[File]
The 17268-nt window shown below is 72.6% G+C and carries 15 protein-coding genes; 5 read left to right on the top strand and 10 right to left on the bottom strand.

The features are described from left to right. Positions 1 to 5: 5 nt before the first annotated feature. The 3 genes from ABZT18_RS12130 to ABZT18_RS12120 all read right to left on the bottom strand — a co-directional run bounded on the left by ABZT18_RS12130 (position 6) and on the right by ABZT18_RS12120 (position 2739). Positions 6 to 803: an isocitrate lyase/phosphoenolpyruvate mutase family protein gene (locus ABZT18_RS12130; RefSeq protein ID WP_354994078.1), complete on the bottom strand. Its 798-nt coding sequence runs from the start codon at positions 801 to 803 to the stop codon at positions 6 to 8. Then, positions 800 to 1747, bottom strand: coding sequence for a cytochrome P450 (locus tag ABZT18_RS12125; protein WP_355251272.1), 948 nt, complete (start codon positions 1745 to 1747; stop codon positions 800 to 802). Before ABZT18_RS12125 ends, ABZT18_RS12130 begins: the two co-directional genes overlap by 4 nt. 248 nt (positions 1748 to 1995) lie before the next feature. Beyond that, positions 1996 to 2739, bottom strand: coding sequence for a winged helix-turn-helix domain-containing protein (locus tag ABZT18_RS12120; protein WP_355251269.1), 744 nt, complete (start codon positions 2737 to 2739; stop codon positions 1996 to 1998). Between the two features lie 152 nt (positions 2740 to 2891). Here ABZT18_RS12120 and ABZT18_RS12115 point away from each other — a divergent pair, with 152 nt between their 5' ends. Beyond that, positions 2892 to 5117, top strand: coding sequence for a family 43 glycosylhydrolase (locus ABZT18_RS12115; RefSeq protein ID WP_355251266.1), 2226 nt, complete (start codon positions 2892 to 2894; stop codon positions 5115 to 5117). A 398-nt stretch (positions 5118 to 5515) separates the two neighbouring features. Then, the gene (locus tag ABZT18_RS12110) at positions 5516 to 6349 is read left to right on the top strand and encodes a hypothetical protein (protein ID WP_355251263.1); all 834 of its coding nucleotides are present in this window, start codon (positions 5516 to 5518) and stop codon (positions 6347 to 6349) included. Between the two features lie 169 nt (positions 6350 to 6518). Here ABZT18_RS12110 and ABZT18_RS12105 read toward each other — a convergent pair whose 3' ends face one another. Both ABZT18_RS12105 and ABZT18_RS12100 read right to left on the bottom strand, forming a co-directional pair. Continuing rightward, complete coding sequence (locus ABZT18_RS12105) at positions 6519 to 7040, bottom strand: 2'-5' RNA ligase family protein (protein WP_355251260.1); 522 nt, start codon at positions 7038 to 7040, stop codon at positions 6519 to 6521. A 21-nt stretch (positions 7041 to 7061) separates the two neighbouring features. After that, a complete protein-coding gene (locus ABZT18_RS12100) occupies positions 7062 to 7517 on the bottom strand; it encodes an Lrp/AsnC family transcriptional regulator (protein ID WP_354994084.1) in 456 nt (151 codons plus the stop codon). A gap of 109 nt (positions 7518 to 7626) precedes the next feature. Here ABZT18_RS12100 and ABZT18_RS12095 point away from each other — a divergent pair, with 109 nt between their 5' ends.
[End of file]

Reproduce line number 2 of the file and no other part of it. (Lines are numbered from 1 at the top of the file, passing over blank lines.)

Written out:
The features are described from left to right. Positions 1 to 5: 5 nt before the first annotated feature. The 3 genes from ABZT18_RS12130 to ABZT18_RS12120 all read right to left on the bottom strand — a co-directional run bounded on the left by ABZT18_RS12130 (position 6) and on the right by ABZT18_RS12120 (position 2739). Positions 6 to 803: an isocitrate lyase/phosphoenolpyruvate mutase family protein gene (locus ABZT18_RS12130; RefSeq protein ID WP_354994078.1), complete on the bottom strand. Its 798-nt coding sequence runs from the start codon at positions 801 to 803 to the stop codon at positions 6 to 8. Then, positions 800 to 1747, bottom strand: coding sequence for a cytochrome P450 (locus tag ABZT18_RS12125; protein WP_355251272.1), 948 nt, complete (start codon positions 1745 to 1747; stop codon positions 800 to 802). Before ABZT18_RS12125 ends, ABZT18_RS12130 begins: the two co-directional genes overlap by 4 nt. 248 nt (positions 1748 to 1995) lie before the next feature. Beyond that, positions 1996 to 2739, bottom strand: coding sequence for a winged helix-turn-helix domain-containing protein (locus tag ABZT18_RS12120; protein WP_355251269.1), 744 nt, complete (start codon positions 2737 to 2739; stop codon positions 1996 to 1998). Between the two features lie 152 nt (positions 2740 to 2891). Here ABZT18_RS12120 and ABZT18_RS12115 point away from each other — a divergent pair, with 152 nt between their 5' ends. Beyond that, positions 2892 to 5117, top strand: coding sequence for a family 43 glycosylhydrolase (locus ABZT18_RS12115; RefSeq protein ID WP_355251266.1), 2226 nt, complete (start codon positions 2892 to 2894; stop codon positions 5115 to 5117). A 398-nt stretch (positions 5118 to 5515) separates the two neighbouring features. Then, the gene (locus tag ABZT18_RS12110) at positions 5516 to 6349 is read left to right on the top strand and encodes a hypothetical protein (protein ID WP_355251263.1); all 834 of its coding nucleotides are present in this window, start codon (positions 5516 to 5518) and stop codon (positions 6347 to 6349) included. Between the two features lie 169 nt (positions 6350 to 6518). Here ABZT18_RS12110 and ABZT18_RS12105 read toward each other — a convergent pair whose 3' ends face one another. Both ABZT18_RS12105 and ABZT18_RS12100 read right to left on the bottom strand, forming a co-directional pair. Continuing rightward, complete coding sequence (locus ABZT18_RS12105) at positions 6519 to 7040, bottom strand: 2'-5' RNA ligase family protein (protein WP_355251260.1); 522 nt, start codon at positions 7038 to 7040, stop codon at positions 6519 to 6521. A 21-nt stretch (positions 7041 to 7061) separates the two neighbouring features. After that, a complete protein-coding gene (locus ABZT18_RS12100) occupies positions 7062 to 7517 on the bottom strand; it encodes an Lrp/AsnC family transcriptional regulator (protein ID WP_354994084.1) in 456 nt (151 codons plus the stop codon). A gap of 109 nt (positions 7518 to 7626) precedes the next feature. Here ABZT18_RS12100 and ABZT18_RS12095 point away from each other — a divergent pair, with 109 nt between their 5' ends.